Finding the Perfect Trim

Choosing the right steak is also important when trying to grill a tasty ribeye. You might be able to find some inexpensive ribeye steaks at the grocery store, but that doesn't mean they're of great quality.

Ribeye steaks with the USDA Prime or Wagyu labels are the highest quality cuts for the grill. Ribeye steak graded as USDA Prime is the highest available. Steaks made from Wagyu beef are widely recognized as being of the highest quality, earning the name "Wagyu."  

Also, think about dry-aged versus wet-aged The ribeye steaks that have been wet-aged have more moisture than those that have been dry-aged. The prolonged process of dry-aging is what makes the steak so incredibly tender. The flavor of ribeye can be improved by seeking out either wet-aged or dry-aged steak; neither is inherently superior.  

Recipe for Grilled Ribeye

Let's get serious about grilling and replicate your favorite steakhouse's ribeye at home like the pros!

The First Step: Getting the Steaks Ready to Grill

The steaks need to be taken out of the fridge first. Sprinkle a lot of salt on both sides. Then, let them brine for 45 minutes at room temperature before cooking.  

Grill to a high temperature (about 450–500 degrees for a gas grill) when ready to cook. Brush some olive oil on your grill grates before heating them if you find that food often sticks.

Brush a little olive oil on each side of the steaks and season with salt, pepper, or whatever you like before throwing them on the grill.  

Second, get the ribeye on the grill.

Steaks should be grilled with some space between them. Wait two to four minutes before checking the steaks to make sure they have a nice sear. Then, after 2 to 4 minutes, flip them with tongs and cook the other side.

The Third Step Is to Take a Reading

Most steaks need a few more minutes of grilling time to reach medium-rare; however, you should move the steaks away from the heat source so that you don't scorch the exteriors.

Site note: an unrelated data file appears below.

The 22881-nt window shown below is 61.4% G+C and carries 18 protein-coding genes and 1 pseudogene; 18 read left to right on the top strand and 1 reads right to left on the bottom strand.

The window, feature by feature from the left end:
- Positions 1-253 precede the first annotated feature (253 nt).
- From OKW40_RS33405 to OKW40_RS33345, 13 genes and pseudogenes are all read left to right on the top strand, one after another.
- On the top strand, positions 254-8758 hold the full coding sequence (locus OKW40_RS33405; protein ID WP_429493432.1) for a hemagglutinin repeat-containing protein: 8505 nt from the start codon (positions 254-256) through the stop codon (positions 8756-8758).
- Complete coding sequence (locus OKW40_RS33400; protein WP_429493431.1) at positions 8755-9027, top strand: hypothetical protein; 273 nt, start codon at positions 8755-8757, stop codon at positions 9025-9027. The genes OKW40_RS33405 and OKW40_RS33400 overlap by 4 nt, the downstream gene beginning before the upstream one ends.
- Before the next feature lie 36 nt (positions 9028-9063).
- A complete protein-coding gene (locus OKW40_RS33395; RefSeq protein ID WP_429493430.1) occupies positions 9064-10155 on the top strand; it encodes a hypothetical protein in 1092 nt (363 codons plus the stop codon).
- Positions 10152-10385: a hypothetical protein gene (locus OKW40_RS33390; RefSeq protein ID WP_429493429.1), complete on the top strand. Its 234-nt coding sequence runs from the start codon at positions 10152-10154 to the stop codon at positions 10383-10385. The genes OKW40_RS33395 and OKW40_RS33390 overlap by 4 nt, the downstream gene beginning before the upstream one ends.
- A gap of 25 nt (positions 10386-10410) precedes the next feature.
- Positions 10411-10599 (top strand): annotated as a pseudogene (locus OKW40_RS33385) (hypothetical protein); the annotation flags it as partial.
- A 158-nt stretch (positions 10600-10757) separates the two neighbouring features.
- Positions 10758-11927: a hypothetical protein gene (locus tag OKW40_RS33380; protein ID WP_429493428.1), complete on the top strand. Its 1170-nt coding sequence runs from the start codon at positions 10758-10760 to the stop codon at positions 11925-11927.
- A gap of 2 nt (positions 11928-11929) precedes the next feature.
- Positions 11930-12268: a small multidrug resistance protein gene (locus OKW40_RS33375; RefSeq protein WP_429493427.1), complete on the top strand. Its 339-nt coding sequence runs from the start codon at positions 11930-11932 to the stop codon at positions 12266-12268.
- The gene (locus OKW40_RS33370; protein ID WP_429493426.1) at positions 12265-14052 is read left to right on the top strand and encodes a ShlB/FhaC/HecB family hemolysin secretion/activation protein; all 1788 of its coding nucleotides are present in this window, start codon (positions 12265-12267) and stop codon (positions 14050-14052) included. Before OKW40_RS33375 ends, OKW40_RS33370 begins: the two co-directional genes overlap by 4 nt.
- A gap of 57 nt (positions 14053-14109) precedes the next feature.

Check the steak's temperature using a digital meat thermometer in the thickest part, and use the aforementioned chart to see if more cooking time is required. The ideal internal temperature for a medium-rare steak, for instance, is between 125 and 130 degrees Fahrenheit.

Steaks that need more time on the grill can be cooked to perfection by placing them over indirect heat and covering the grill for a few minutes.

Fourth, Relax

Using tongs, take the steaks off the grill and place them on a plate. Steaks should be rested for 5-10 minutes before serving to allow the meat to reach the desired serving temperature and absorb any remaining juices.  

grilling ribeye steak
  • 2 meaty rib-eyes
  • flavor with kosher salt
  • 2 tbsp olive oil
  • 1 tbsp new black peppercorns
  • Bring out the steak from the fridge, and salt both sides liberally. The next 45 minutes should be spent chilling out. Grill should be heated to 450°F–500°F. Season the steaks with salt and pepper to taste, then brush them with 1 tablespoon of olive oil.
  • Grill up some ribeyes, please. To get a golden brown crust going, sear for about 2 to 4 minutes. After 2–4 minutes, turn the meat over and continue cooking.
  • Check the internal temperature of the meat with a digital meat thermometer. Steaks that need more time on the grill can be cooked in a low heat area for an additional 2–5 minutes.
  • Take steaks off the grill and let them rest for 5-10 minutes on a plate covered with foil.

Variations on Grilling Ribeye

Even though grilling is a common and often recommended way to prepare a ribeye steak at home, it is not your only option. Ribeye does not dry out easily, so roasting it in the oven is a good option if you'd prefer a less labor-intensive method of cooking. Some other great ways to cook a ribeye:

  • Grilled ribeye
  • Ribeye cooked in the oven
  • Slow-cooked ribeye
  • Ribeye seared in a pan
  • Broiled ribeye

Ribeye steaks, both boneless and bone-in, are available in a variety of cuts and breeds at Chicago Steak Company, including Premium Angus, USDA Prime wet-aged and dry-aged, Kobe, and Wagyu.